General surgery, despite its name, is a surgical specialty that focuses on abdominal organs, e.g., intestines including esophagus, stomach, small bowel, colon, liver, pancreas, gallbladder and bile ducts, and often the thyroid gland (depending on the availability of head and neck surgery specialists). They also deal with diseases involving the skin,breast, soft tissue, and hernias. These surgeons deal mainly in the Torso.
With the prevalent trend for increasing sub-specialization in today’s medical practice, General Surgery has lost most of its former glory and scope. Nonetheless, it continues to be a somewhat competitive, rewarding and demanding specialty in its own right. Until recently, all surgeons in the United States were required to be board certified by the American Board of Surgery in order to progress into further sub-specialty training. However, recently, board certification has been delegated into separate sub-branches, whereby successful completion of a residency in General Surgery is not necessarily required, but may well be desired (depending on the country and area of practice, as well as the individual sub-specialty).
Many sub-specialties are still part of the general surgical training program. General Surgeons may sub-specialize into one or more of the following disciplines:
In the United States and Canada, the overall responsibility for trauma care falls under the auspices of general surgery. Some general surgeons obtain advanced training and specialty certification in this field alone. General surgeons must be able to deal initially with almost any surgical emergency. Often they are the first port of call to critically ill or gravely injured patients, and must perform a variety of procedures to stabilize such patients, such as intubation, burr hole, cricothyroidotomy, and emergency laparotomy or thoracotomy to stanch bleeding.
All General Surgeons are trained in emergency surgery. Bleeding, infections, bowel obstructions and organ perforations are the main problems they deal with. Cholecystectomy, the surgical removal of the gallbladder, is one of the most common surgical procedures done worldwide. This is most often done electively, but the gallbladder can become acutely inflamed and require an emergency operation. Ruptures of the appendix and small bowel obstructions are other common emergencies.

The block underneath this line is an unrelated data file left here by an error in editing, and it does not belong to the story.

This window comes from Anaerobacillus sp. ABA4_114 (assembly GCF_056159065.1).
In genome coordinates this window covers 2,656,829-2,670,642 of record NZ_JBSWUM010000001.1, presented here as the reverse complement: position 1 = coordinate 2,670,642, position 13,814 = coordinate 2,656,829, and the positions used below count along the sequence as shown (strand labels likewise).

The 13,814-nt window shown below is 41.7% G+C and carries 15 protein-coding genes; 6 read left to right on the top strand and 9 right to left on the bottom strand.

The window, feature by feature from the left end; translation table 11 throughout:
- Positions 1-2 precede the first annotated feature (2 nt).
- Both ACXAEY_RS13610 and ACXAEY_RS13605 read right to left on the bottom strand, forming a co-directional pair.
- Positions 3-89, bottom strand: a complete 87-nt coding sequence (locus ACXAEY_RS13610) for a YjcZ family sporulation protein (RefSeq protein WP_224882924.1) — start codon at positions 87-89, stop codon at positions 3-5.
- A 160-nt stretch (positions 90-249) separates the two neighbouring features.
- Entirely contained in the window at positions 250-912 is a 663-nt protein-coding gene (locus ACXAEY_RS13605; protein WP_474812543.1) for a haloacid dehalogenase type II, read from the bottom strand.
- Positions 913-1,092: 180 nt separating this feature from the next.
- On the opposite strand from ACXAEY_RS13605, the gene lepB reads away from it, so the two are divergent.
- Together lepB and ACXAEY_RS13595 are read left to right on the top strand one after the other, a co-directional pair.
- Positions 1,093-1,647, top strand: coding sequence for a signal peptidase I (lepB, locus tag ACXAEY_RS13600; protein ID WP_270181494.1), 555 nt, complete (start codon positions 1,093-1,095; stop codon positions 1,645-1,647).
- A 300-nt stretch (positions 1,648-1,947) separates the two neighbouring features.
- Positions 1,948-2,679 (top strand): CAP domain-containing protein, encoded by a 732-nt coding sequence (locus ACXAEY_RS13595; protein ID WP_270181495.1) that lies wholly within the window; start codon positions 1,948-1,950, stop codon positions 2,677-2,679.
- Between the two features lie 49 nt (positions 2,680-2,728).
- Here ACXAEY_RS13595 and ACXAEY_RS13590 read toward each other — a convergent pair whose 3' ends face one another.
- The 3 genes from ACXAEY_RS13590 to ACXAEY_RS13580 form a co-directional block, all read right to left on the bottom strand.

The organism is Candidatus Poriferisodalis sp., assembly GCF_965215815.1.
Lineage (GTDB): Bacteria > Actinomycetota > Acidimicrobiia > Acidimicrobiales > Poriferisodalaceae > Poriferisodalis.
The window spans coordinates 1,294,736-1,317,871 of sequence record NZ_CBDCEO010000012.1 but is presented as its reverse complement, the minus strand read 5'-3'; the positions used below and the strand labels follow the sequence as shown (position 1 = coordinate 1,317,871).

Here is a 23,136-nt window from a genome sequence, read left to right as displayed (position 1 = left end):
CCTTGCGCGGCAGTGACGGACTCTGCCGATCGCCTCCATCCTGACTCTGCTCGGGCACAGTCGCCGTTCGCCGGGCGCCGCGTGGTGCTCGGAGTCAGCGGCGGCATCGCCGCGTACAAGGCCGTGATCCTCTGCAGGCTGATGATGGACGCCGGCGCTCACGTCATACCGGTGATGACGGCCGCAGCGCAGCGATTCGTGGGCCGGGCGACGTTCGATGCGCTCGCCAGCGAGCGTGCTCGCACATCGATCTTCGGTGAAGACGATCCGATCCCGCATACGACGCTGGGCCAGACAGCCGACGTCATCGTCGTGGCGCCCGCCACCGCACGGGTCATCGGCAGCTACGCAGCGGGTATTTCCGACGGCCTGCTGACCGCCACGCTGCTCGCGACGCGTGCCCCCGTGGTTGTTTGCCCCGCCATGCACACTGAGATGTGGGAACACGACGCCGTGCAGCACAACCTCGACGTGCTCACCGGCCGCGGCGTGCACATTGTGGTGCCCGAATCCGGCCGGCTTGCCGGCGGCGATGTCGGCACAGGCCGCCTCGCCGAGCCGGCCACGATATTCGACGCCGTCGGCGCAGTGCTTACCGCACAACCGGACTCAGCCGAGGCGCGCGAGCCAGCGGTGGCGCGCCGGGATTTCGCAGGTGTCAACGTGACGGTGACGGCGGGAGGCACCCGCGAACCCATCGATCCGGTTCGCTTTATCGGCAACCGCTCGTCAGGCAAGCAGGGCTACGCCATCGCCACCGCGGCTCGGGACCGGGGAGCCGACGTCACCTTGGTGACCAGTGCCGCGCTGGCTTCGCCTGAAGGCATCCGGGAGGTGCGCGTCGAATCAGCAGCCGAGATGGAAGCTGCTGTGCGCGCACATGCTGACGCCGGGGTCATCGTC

Is a relatively new specialty dealing with minimal access techniques using cameras and small instruments inserted through 0.5 to 1 cm incisions. Robotic surgery is now evolving from this concept (see below). Gallbladders, appendices, and colons can all be removed with this technique. Hernias are now repaired mostly laparoscopically. Most bariatric surgery is performed laparoscopically. General surgeons that are trained today are expected to be proficient in laparscopic procedures.
General Surgeons treat a wide variety of major and minor colon and rectal diseases ranging from inflammatory bowel diseases (such as ulcerative colitis or Crohn’s disease) to diverticulitis, colon and rectal cancer, gastrointestinal bleeding, hemorrhoids, etc.
General surgeons perform a majority of all non-cosmetic breast surgery from lumpectomy to mastectomy, especially pertaining to the evaluation and diagnosis, of breast cancer.
General Surgeons can perform vascular surgery if they receive special training and certification in vascular surgery. Otherwise, these procedures are performed by vascular surgery specialists. However, general surgeons are capable of treating minor vascular disorders.
General Surgeons are trained to remove all or part of the thyroid and parathyroid glands in the neck and the adrenal glands just above each kidney in the abdomen. In many communities, they are the only surgeon trained to do this. In communities that have a number of subspecialists other subspecialty surgeons may assume responsibility for these procedures.
General Surgeons perform a wide variety of skin-related surgeries ranging from removing suspicious moles to treating major burns. General Surgeons also remove tumors that often grow just below the skin such as fatty tumors or tumors that arise in muscles or other soft tissues. General Surgeons also treat more complex skin or subcutaneous infections including necrotizing fasciitis and will often employ skin grafts to cover defects in the skin resulting from burns, trauma, or infections.